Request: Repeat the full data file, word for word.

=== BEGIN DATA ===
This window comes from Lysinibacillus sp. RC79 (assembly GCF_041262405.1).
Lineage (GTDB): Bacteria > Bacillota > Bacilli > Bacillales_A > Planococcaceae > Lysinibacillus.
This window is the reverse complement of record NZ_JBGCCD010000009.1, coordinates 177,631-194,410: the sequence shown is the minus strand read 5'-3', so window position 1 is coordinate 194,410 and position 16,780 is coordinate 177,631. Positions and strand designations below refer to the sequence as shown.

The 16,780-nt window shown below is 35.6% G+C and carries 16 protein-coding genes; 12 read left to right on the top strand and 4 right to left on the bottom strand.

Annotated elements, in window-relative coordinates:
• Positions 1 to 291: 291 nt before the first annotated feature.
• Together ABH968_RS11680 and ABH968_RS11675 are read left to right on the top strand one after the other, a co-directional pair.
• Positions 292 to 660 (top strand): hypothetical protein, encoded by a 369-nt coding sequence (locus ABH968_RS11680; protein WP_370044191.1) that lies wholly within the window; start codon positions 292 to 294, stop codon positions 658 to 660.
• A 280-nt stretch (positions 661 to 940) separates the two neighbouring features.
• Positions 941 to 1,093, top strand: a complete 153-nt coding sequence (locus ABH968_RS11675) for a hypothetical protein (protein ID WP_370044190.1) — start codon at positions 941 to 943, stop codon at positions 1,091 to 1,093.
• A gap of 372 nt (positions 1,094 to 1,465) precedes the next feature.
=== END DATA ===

This window comes from Lysinibacillus sp. RC79 (assembly GCF_041262405.1).
Lineage (GTDB): Bacteria > Bacillota > Bacilli > Bacillales_A > Planococcaceae > Lysinibacillus.
This window is the reverse complement of record NZ_JBGCCD010000009.1, coordinates 177,631-194,410: the sequence shown is the minus strand read 5'-3', so window position 1 is coordinate 194,410 and position 16,780 is coordinate 177,631. Positions and strand designations below refer to the sequence as shown.

The 16,780-nt window shown below is 35.6% G+C and carries 16 protein-coding genes; 12 read left to right on the top strand and 4 right to left on the bottom strand.

Annotated elements, in window-relative coordinates:
• Positions 1 to 291: 291 nt before the first annotated feature.
• Together ABH968_RS11680 and ABH968_RS11675 are read left to right on the top strand one after the other, a co-directional pair.
• Positions 292 to 660 (top strand): hypothetical protein, encoded by a 369-nt coding sequence (locus ABH968_RS11680; protein WP_370044191.1) that lies wholly within the window; start codon positions 292 to 294, stop codon positions 658 to 660.
• A 280-nt stretch (positions 661 to 940) separates the two neighbouring features.
• Positions 941 to 1,093, top strand: a complete 153-nt coding sequence (locus ABH968_RS11675) for a hypothetical protein (protein ID WP_370044190.1) — start codon at positions 941 to 943, stop codon at positions 1,091 to 1,093.
• A gap of 372 nt (positions 1,094 to 1,465) precedes the next feature.